At 42-46, the Orioles are mathematically still in the wild-card hunt. However, so is most of the American League. Eight of the 15 AL teams are within four games of the wild card.
With all that's gone wrong with the Orioles during the season's first half, it's amazing they are as close as they are. Now that the All-Star break is upon us, let's look at five things that went wrong for the team during the season's first half.
1. The Starting Pitching Was Abysmal
The Orioles' 5.07 ERA is the worst in the American League, and the starters had an especially rough time. In 88 first-half games, Orioles starters delivered 32 quality starts (allowing three or fewer earned runs in six or more innings).
Only right-hander Dylan Bundy, who had 12 quality starts, was dependable, but while 10 of his first 11 starts were solid statistically, only two of his past seven have been solid.
Veteran right-hander Chris Tillman, who missed the first month with shoulder soreness, had the lowest percentage of quality starts with two in 11 outings.
Right-hander Kevin Gausman (five quality starts out of 19), left-hander Wade Miley (five of 18) and right-hander Ubaldo Jimenez (three of 13) certainly didn't help.
Interestingly, the three spot starters -- right-handers Alec Asher and Tyler Wilson and left-hander Jayson Aquino -- combined for five quality starts in nine tries.
Orioles starters allowed five or more earned runs 28 times. Gausman, Jimenez, Tillman and Miley combined for 21 of them.
2. The Orioles Missed Zach Britton And Darren O'Day
Left-hander closer Zach Britton, who had two stints on the disabled list with a sore left forearm, played in 11 games (that's fewer than journeyman left-hander Vidal Nuno), but he ended the first half healthy.
O'Day was on the DL last month with shoulder soreness and was shut down in May for a week when his shoulder flared up. But the right-handed sidearmer is back now, too, and the bullpen is stronger. Without Britton and O'Day, the Orioles suffered.
With the two mainstays out, manager Buck Showalter had to use several relievers who wouldn't have been on the team otherwise.
While left-hander Richard Bleier has been consistently effective and right-hander Miguel Castro has shown some promise, Nuno (10.43 ERA), right-handers Stefan Crichton (8.03), Edwin Jackson (7.20) and Jimmy Yacabonis (6.75) failed to help.
The Orioles allowed 10 or more runs 11 times in the first half. Six of them came when Britton and O'Day were on the disabled list concurrently.
3. The Big Names Didn't Hit
Second baseman Jonathan Schoop, the Orioles' only All-Star, and first baseman/outfielder Trey Mancini had excellent first halves, but most of the boldface names have been disappointing.
Third baseman Manny Machado (.230), designated hitter Mark Trumbo (.254) and first baseman Chris Davis (.226) have all under produced, though Machado and Trumbo have shown signs of perking up of late. Center fielder Adam Jones, who hadn't homered since June 24, ended the first half with two homers and five RBIs.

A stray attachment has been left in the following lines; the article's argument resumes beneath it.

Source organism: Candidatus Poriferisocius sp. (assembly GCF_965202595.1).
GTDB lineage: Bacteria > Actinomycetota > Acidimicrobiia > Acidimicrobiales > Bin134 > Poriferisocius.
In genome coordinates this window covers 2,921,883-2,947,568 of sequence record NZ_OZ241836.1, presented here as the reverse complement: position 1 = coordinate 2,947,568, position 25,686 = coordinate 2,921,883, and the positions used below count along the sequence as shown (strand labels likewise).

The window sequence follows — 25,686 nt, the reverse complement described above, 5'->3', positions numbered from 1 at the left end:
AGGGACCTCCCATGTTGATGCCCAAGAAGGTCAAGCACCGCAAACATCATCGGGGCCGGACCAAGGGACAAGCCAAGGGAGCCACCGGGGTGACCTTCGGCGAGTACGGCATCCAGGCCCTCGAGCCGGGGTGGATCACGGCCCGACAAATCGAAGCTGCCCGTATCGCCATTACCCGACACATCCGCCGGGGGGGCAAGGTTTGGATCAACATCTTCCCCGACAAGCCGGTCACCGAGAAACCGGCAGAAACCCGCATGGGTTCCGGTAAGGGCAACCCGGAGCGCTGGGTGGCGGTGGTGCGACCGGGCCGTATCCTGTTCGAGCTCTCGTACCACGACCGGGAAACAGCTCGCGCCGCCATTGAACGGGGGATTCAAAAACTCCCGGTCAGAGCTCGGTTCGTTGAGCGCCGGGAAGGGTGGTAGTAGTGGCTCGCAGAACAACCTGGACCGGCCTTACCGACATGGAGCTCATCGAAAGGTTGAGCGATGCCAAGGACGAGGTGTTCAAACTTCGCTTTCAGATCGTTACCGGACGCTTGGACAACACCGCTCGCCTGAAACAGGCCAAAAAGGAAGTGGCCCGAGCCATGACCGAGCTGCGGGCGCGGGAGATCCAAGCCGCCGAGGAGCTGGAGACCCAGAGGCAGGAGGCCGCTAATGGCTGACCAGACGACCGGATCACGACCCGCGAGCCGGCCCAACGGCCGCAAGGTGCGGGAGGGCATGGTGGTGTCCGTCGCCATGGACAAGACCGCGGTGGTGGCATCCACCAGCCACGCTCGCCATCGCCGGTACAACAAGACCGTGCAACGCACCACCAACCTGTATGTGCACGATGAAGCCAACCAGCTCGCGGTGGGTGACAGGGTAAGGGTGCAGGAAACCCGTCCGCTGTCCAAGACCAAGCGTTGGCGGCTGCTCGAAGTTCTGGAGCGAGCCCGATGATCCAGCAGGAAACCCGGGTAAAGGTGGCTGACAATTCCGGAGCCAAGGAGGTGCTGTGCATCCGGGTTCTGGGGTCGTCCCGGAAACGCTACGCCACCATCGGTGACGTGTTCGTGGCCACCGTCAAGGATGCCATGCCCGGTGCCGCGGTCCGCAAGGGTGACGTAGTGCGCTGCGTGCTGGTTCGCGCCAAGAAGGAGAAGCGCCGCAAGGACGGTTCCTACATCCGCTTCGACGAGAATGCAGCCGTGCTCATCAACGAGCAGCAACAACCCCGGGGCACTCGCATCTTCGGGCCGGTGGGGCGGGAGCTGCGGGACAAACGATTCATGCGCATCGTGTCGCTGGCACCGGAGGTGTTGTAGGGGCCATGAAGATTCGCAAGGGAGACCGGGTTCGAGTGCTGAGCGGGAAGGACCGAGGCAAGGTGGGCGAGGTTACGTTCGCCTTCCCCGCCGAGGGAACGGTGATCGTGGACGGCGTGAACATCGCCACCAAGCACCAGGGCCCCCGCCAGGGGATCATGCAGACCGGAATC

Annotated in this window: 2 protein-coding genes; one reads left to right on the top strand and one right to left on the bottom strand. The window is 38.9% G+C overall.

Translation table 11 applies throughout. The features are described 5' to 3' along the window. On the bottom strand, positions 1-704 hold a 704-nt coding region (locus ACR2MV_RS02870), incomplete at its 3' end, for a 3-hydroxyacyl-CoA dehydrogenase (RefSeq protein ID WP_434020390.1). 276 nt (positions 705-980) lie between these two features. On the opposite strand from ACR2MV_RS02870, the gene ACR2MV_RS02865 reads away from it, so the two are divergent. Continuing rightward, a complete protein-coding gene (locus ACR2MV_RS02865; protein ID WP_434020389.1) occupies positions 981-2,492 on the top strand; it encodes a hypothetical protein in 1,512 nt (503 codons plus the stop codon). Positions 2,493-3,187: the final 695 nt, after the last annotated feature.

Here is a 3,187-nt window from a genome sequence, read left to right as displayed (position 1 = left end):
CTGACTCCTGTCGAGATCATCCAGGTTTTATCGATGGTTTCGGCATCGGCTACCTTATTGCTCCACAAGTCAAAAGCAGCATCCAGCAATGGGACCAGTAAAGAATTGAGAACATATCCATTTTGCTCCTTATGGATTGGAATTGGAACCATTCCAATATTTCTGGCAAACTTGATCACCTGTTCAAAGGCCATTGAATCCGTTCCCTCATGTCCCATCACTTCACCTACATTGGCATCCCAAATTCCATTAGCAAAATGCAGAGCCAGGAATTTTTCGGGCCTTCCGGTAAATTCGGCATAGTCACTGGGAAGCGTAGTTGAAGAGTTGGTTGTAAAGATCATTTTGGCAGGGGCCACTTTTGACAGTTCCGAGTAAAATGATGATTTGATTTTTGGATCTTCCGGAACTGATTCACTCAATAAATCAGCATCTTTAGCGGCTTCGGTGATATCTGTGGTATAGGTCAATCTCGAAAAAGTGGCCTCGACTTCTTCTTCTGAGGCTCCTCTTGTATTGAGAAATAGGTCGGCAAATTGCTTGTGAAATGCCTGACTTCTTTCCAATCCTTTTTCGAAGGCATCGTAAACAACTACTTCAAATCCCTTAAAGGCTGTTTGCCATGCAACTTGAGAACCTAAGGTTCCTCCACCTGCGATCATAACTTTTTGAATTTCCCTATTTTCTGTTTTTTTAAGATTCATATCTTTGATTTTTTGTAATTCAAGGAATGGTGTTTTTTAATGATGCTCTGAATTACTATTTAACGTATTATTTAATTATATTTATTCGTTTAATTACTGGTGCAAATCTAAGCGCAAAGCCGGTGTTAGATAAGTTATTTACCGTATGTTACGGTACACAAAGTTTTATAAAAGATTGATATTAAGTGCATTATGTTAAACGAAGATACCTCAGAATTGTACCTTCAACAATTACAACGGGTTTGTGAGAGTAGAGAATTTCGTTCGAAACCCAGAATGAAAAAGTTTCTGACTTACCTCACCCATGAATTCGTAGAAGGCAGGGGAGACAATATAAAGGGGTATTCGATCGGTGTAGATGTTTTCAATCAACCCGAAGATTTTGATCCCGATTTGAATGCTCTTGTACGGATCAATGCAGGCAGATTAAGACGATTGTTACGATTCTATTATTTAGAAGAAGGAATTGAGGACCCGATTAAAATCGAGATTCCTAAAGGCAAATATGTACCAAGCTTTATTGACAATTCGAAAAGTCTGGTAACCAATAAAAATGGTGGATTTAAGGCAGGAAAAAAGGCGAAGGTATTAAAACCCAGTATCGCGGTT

Davis, who has missed nearly a month with a right oblique strain, is scheduled for the first of two rehab starts July 10 in Class A Frederick.
Catcher Welington Castillo, who earlier seemed to have a shot to make his first All-Star team, has slumped badly since returning from a testicular injury June 10.
Castillo is hitting .162 (12-for-74) in the month since his return, and since he homered June 24, he's 2-for-29.
4. The Orioles Missed Davis And J.J. Hardy
When Davis went on the disabled list, he was on a pace to shatter the single-season record of 223 strikeouts, but the slugging first baseman was still missed.
So was Hardy, whose steady play at shortstop is often underappreciated by fans who looked at his .211 batting average.
With Davis out, Mancini took over first base and a combination of Hyun Soo Kim and Joey Rickard often played left field.
Since Davis left the June 12 game, Kim hasn't had an extra-base hit and has four RBIs. Rickard also has only RBIs since then.
Hardy's replacements at shortstop -- Paul Janish and Ruben Tejada -- have struggled offensively (though Tejada had three hits July 9), but the only time an Orioles shortstop has homered since Hardy broke his right wrist June 18 was when Schoop started there July 8.
5. The Team Played Poorly On The Road
Before the Orioles won their final two games before the All-Star break at Minnesota, they had won only one-third of their road games this season. Their 17-30 record has to improve for them to be a playoff contender.
The Orioles lost 11 consecutive road games from May 17-June 13 and went more than two months between road series wins. This season, they've won four road series.
Only six teams in the majors have fewer road wins. The Orioles' home record (25-16) is impressive, but they've lost five of their past seven games in Baltimore.
They begin the season's second half July 14 with a 10-game homestand, the longest of the season.